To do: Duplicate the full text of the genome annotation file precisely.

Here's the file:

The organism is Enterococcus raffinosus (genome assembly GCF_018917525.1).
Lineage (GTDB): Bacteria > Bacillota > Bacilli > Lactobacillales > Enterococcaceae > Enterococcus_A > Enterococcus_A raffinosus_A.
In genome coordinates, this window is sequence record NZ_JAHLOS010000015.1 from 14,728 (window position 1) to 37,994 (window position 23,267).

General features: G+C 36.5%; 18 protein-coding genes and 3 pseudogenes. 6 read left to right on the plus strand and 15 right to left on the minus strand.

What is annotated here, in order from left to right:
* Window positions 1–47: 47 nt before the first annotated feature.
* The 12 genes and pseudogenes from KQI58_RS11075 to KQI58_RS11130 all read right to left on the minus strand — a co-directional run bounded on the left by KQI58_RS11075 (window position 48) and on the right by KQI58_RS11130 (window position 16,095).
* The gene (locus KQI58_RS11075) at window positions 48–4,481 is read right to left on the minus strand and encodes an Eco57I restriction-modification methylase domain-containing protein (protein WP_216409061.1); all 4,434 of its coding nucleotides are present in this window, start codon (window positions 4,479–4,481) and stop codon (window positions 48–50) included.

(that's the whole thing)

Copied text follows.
The organism is Enterococcus raffinosus (genome assembly GCF_018917525.1).
Lineage (GTDB): Bacteria > Bacillota > Bacilli > Lactobacillales > Enterococcaceae > Enterococcus_A > Enterococcus_A raffinosus_A.
In genome coordinates, this window is sequence record NZ_JAHLOS010000015.1 from 14,728 (window position 1) to 37,994 (window position 23,267).

General features: G+C 36.5%; 18 protein-coding genes and 3 pseudogenes. 6 read left to right on the plus strand and 15 right to left on the minus strand.

What is annotated here, in order from left to right:
* Window positions 1–47: 47 nt before the first annotated feature.
* The 12 genes and pseudogenes from KQI58_RS11075 to KQI58_RS11130 all read right to left on the minus strand — a co-directional run bounded on the left by KQI58_RS11075 (window position 48) and on the right by KQI58_RS11130 (window position 16,095).
* The gene (locus KQI58_RS11075) at window positions 48–4,481 is read right to left on the minus strand and encodes an Eco57I restriction-modification methylase domain-containing protein (protein WP_216409061.1); all 4,434 of its coding nucleotides are present in this window, start codon (window positions 4,479–4,481) and stop codon (window positions 48–50) included.